Master of Public Policy (MPP)

MPP Capstone

The MPP capstone is a one-semester class that culminates in a final paper and oral presentation. Students begin the semester with a topic in mind and hit the ground running, building their project over a 13-week period that mirrors the timing of preparing a real world policy brief. Students work with the capstone professor to ensure that their topics are focused.

Generally students choose a topic that is relevant to their concentration, which helps them bring background knowledge to the policy area and any relevant literature. After selecting a topic, students conduct significant research and literature reviews to diagnose the policy problem and weigh the pros and cons of several potential policy solutions.

Capstone is designed to highlight the policy analysis skills students will have gained during their first 3 semesters of MPP coursework. The final result is a 25-30 page policy brief and an oral presentation. The capstone has a strong focus on concise, cogent writing and verbal communication.

Caroline Swaller, MPP joint with WGSS'17, presenting her capstone
Student Caroline Swaller, MPP'17, responding to a question from Professor Anita Hill on her capstone presentation about paid family leave policy.
Mary Brolin, PhD'05, Behavioral Health Policy Concentration chair
MPP capstone course professor Mary Brolin, PhD'05

Mary Brolin, scientist at the Institute for Behavioral Health and lecturer in the MPP program, where she teaches the capstone course, says, “One of the things that amazes me is that the topics the students present on for capstone are the same things I hear on NPR every day when I ride in. Often I’ll hear stories on the radio about topics that students wrote their capstones on two or three years ago, which tells me our students are doing cutting edge, relevant work that is in the news and continues to be in the news.”

Some recent capstone topics have included:

  • “Period Poverty in the United States: Recommendations to Achieve Menstrual Health Equity,” by Lily Scheindlin, MPP’21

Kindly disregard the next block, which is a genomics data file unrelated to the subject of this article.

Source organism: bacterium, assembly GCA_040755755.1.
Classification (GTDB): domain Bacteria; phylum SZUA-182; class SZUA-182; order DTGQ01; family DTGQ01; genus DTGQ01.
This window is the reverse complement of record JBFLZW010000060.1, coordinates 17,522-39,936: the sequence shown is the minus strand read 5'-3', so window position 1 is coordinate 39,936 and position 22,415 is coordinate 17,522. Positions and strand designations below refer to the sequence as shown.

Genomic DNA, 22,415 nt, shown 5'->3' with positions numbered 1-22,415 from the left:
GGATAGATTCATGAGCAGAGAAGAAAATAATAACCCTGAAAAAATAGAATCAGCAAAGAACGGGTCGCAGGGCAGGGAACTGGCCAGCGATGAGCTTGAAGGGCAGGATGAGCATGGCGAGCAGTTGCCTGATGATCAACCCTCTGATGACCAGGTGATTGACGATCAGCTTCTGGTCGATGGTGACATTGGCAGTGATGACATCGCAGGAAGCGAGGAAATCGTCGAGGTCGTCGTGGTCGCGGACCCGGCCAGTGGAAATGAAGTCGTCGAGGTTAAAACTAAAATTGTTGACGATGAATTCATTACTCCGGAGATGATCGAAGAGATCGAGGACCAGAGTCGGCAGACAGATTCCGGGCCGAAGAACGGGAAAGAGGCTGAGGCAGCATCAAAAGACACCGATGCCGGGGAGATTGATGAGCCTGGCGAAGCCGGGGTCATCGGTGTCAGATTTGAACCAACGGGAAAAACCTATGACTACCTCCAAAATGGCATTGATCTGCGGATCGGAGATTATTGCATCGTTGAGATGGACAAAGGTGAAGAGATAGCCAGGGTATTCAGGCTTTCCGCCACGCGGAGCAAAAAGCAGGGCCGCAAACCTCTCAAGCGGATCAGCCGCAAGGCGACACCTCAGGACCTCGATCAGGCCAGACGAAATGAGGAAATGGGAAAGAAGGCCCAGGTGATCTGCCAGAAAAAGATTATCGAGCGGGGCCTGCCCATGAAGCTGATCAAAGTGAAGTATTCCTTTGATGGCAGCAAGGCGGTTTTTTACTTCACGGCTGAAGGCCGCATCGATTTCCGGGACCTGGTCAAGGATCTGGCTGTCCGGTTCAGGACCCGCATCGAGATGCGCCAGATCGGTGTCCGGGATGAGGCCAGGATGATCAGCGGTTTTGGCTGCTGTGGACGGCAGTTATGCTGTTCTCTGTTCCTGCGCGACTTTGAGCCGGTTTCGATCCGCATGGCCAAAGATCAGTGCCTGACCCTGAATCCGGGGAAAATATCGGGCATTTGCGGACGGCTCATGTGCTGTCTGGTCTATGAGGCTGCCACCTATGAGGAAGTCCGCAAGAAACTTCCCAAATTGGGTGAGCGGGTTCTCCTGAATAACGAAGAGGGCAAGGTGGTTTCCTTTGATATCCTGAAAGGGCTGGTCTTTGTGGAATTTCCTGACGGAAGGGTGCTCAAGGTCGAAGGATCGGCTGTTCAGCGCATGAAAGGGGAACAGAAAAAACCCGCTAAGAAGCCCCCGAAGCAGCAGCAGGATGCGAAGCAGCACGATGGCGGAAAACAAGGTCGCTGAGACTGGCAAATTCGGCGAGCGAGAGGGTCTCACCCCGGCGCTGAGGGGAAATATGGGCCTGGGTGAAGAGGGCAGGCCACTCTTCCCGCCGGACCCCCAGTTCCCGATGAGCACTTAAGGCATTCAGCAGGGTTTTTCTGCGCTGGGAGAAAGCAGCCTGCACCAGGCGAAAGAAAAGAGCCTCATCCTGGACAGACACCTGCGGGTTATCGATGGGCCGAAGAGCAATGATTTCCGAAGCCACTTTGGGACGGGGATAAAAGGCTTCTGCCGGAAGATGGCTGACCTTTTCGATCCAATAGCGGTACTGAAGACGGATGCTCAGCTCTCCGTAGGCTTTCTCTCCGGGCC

• “Federal Policy Options to Improve Nutrition Outcomes in ‘Food Deserts’ and ‘Food Swamps,’” by Taylor Nelson, MPP’21

  • “Solution-Oriented Policy: Expanding Evidence-Based Harm Reduction Services to Combat the Overdose Crisis,” by Jordan Brandt, MPP’21

  • “Unfounded: An Examination of Recommendations by the Massachusetts Mandated Reporter Commission,” by Sarah Esposito, MPP’21

  • “The Income Achievement Gap: Adopting a Community School Model in Massachusettts’ Chronically Underperforming Schools,” by Madeline Grant, MPP’21

  • “Building Up Preschool in New Hampshire: Equitable Investments in the Granite State,” by Ben Koller, MPP’21

  • “Essential Workers, Suppressed Wages: How Child Care Workers Subsidize the Public Good,” by Marlana Ann Wallace, MPP’21

  • “Restoring ‘Teeth’ to the AFFH Provision: Implementation Options for a Renewed Effort to Affirmatively Further Fair Housing,” by Katharine Elder, MPP’21

  • “Expanding Health Coverage for Non-Citizens: A State-Level Policy Analysis,” by Catherine Ramirez Mejia, MPP’21

  • “Coverage, Cash, and COVID-19: The Case for Post-Pandemic Medicaid Expansion,” by Alec Lebovitz, MPP’21 

  • “We Can’t All Be Anti-Racist: A Review of Race and Institutional Culture within Higher Education Policy for Black Students on Predominately White Campuses,” by Sara Jean-Francois, MPP’21 

  • “Broadening the Student Debt Debate: An Evaluation of Three Federal Policy Approaches,” by Kyle VonRuden, MPP’21

  • “Precarious Work Schedules: An Intersectional Look at Policy Solutions,” Claire Connacher, MPP’21

  • “Assessing High Profile Redistributionary Measures,” by Charles Mokriski, MPP’21

  • “Saving for the Future: Policy Solutions for a Secure Retirement,” by Jeffrey Ames, MPP’21